Romans 14:17-18, “For the kingdom of God is not a matter of eating and drinking but of righteousness and peace and joy in the Holy Spirit. 18 Whoever thus serves Christ is acceptable to God and approved by men.”
Paul’s pastoral wisdom shines through in Romans 14. Concerning Christian liberty in matters that are in themselves adiaphora, or morally indifferent, he clearly saw a mark of spiritual maturity in the strong believers’ view that nothing God created is inherently unclean (v. 14). As such, the Apostle could have easily told the vegetarians in the Roman church that they were wrong to believe meat was unclean and should just get over it. Instead, Paul commended the weaker, less mature believers in Rome for their motivation to honor the Lord in observing special days and abstaining from meat. At the same time, he commended the strong believers for their intent to honor God in those matters (vv. 5-6). We see, then, a subtle hint to the immature that they did not need to regard meat as unclean and that they had no obligation to set apart certain days as special to the Lord. Paul confirms this truth in verse 14 when he says “nothing is unclean in itself.” The Apostle was willing to bear with the scruples of the immature and not create an unnecessary stumbling block for them, but he also wanted them to grow to maturity in Christ. He dealt with the reality of their immaturity so as not to injure them spiritually while gently prodding them to rethink their opinion on indifferent matters.
In making their view of eating meat a test for Christian fellowship, the immature believers in Rome took their eyes off of Christ and made the kingdom of God a realm that is concerned primarily with trivial matters. The mature Roman Christians thought they avoided this problem by celebrating openly their freedom to eat meat when they were with the believers who sincerely believed it to be a sin. Ironically, however, they were as guilty as the immature believers of taking their eyes off of Christ and putting indifferent matters at the center of salvation—they acted as if the freedom to eat meat is what Christianity is all about. They rightly understood their freedom in Christ to eat whatever they wanted, but they wrongly applied this principle when they fellowshipped with immature Christians.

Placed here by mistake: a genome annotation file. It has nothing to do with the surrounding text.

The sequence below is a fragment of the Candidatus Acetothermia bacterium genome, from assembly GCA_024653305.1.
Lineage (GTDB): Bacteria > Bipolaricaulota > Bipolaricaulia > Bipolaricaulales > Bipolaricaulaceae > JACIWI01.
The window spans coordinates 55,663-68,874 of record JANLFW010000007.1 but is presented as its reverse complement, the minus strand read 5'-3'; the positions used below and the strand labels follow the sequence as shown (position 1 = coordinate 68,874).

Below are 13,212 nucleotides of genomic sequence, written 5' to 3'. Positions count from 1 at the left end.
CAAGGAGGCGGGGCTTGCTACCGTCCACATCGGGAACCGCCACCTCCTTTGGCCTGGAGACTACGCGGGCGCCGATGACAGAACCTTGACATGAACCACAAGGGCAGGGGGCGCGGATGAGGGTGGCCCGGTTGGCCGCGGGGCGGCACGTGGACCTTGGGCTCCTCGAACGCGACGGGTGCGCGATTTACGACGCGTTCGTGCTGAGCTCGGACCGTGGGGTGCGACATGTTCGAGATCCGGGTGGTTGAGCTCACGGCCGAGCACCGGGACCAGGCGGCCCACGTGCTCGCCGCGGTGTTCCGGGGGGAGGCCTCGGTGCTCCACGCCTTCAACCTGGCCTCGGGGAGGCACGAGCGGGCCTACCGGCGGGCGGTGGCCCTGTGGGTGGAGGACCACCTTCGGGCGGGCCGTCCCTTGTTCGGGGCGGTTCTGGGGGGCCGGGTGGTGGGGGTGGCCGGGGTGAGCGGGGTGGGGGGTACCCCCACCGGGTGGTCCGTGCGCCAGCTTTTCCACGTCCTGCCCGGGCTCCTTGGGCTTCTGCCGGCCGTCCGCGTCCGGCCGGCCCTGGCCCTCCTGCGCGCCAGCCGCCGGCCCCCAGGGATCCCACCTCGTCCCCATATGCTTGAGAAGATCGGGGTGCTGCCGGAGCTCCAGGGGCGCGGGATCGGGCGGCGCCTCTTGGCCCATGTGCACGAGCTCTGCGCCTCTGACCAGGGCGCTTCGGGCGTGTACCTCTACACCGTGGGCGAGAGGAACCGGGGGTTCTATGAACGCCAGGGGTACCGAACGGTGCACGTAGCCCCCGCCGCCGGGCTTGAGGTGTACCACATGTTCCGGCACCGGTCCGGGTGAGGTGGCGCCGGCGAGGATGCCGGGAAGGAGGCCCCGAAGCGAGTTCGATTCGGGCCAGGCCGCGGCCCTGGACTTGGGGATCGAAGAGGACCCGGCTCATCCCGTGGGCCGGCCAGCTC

Only a right view of the kingdom of God can solve this problem and enable us to keep our eyes on Christ. Paul gives that correct understanding when he emphasizes that the kingdom is not about trivial matters such as eating and drinking; rather, it is about “righteousness and peace and joy in the Holy Spirit” (v. 17). As we pursue such things in love, we will avoid the mistakes that the first-century Roman Christians made.
Dr. R.C. Sproul writes in his commentary Romans: “Life in the kingdom is about loving the things of God and loving those for whom Christ died. That is the recipe for mature Christian unity.” When we keep in first place the obligation to love one another out of thankfulness to God for our salvation, the trivial things that divide us will fade away. Let us seek to love others who are in Christ that we might promote the peace and purity of the church.